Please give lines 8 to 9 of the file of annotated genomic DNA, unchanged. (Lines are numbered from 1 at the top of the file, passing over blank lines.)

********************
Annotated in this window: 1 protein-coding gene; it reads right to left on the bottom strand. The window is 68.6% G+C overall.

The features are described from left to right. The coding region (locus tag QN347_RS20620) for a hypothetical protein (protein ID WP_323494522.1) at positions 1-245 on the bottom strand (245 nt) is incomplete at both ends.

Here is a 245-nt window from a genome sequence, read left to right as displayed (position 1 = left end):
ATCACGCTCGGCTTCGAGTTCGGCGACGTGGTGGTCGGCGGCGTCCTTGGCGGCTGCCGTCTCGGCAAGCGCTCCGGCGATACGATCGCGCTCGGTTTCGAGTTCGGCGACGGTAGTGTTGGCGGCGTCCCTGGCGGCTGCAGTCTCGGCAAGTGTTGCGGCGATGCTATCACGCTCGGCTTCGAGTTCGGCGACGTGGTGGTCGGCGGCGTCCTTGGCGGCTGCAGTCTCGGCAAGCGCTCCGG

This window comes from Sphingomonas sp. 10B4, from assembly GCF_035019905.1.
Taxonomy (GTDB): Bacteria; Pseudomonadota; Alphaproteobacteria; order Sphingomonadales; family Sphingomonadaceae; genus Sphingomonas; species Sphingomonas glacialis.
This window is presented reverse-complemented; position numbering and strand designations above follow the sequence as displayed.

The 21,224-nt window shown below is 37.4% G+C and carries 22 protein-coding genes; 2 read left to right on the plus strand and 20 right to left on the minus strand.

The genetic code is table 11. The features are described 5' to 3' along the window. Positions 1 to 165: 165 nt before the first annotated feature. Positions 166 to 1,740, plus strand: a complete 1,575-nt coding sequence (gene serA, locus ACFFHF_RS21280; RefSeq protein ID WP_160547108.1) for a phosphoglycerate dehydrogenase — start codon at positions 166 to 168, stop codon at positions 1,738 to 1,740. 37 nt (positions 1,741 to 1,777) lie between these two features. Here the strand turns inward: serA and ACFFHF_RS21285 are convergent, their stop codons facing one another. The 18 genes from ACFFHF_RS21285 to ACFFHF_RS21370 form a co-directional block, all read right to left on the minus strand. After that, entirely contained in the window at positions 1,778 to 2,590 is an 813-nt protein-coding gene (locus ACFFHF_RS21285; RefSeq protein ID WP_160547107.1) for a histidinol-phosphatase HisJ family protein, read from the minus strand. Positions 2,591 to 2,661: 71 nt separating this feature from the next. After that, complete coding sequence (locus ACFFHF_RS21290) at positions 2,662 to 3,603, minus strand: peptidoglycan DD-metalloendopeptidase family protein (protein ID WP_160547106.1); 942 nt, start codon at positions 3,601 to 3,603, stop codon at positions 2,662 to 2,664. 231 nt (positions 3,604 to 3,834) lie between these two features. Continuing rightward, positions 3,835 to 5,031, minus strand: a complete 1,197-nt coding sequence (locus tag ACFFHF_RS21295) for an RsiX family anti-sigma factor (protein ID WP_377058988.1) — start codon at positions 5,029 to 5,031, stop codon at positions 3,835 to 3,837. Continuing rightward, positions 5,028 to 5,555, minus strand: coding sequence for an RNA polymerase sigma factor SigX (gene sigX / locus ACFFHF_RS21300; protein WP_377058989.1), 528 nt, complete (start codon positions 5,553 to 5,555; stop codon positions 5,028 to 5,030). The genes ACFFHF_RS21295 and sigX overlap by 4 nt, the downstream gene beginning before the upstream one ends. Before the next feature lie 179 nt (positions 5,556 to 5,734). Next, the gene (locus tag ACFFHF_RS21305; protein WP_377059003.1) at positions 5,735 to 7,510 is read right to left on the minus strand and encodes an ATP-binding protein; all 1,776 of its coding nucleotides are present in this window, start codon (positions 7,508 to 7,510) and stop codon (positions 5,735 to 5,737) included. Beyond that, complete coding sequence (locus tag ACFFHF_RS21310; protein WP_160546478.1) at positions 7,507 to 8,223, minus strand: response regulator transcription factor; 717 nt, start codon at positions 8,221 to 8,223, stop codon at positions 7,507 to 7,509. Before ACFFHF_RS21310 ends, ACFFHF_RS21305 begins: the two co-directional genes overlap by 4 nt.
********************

The 21,224-nt window shown below is 37.4% G+C and carries 22 protein-coding genes; 2 read left to right on the plus strand and 20 right to left on the minus strand.

The genetic code is table 11. The features are described 5' to 3' along the window. Positions 1 to 165: 165 nt before the first annotated feature. Positions 166 to 1,740, plus strand: a complete 1,575-nt coding sequence (gene serA, locus ACFFHF_RS21280; RefSeq protein ID WP_160547108.1) for a phosphoglycerate dehydrogenase — start codon at positions 166 to 168, stop codon at positions 1,738 to 1,740. 37 nt (positions 1,741 to 1,777) lie between these two features. Here the strand turns inward: serA and ACFFHF_RS21285 are convergent, their stop codons facing one another. The 18 genes from ACFFHF_RS21285 to ACFFHF_RS21370 form a co-directional block, all read right to left on the minus strand. After that, entirely contained in the window at positions 1,778 to 2,590 is an 813-nt protein-coding gene (locus ACFFHF_RS21285; RefSeq protein ID WP_160547107.1) for a histidinol-phosphatase HisJ family protein, read from the minus strand. Positions 2,591 to 2,661: 71 nt separating this feature from the next. After that, complete coding sequence (locus ACFFHF_RS21290) at positions 2,662 to 3,603, minus strand: peptidoglycan DD-metalloendopeptidase family protein (protein ID WP_160547106.1); 942 nt, start codon at positions 3,601 to 3,603, stop codon at positions 2,662 to 2,664. 231 nt (positions 3,604 to 3,834) lie between these two features. Continuing rightward, positions 3,835 to 5,031, minus strand: a complete 1,197-nt coding sequence (locus tag ACFFHF_RS21295) for an RsiX family anti-sigma factor (protein ID WP_377058988.1) — start codon at positions 5,029 to 5,031, stop codon at positions 3,835 to 3,837. Continuing rightward, positions 5,028 to 5,555, minus strand: coding sequence for an RNA polymerase sigma factor SigX (gene sigX / locus ACFFHF_RS21300; protein WP_377058989.1), 528 nt, complete (start codon positions 5,553 to 5,555; stop codon positions 5,028 to 5,030). The genes ACFFHF_RS21295 and sigX overlap by 4 nt, the downstream gene beginning before the upstream one ends. Before the next feature lie 179 nt (positions 5,556 to 5,734). Next, the gene (locus tag ACFFHF_RS21305; protein WP_377059003.1) at positions 5,735 to 7,510 is read right to left on the minus strand and encodes an ATP-binding protein; all 1,776 of its coding nucleotides are present in this window, start codon (positions 7,508 to 7,510) and stop codon (positions 5,735 to 5,737) included. Beyond that, complete coding sequence (locus tag ACFFHF_RS21310; protein WP_160546478.1) at positions 7,507 to 8,223, minus strand: response regulator transcription factor; 717 nt, start codon at positions 8,221 to 8,223, stop codon at positions 7,507 to 7,509. Before ACFFHF_RS21310 ends, ACFFHF_RS21305 begins: the two co-directional genes overlap by 4 nt.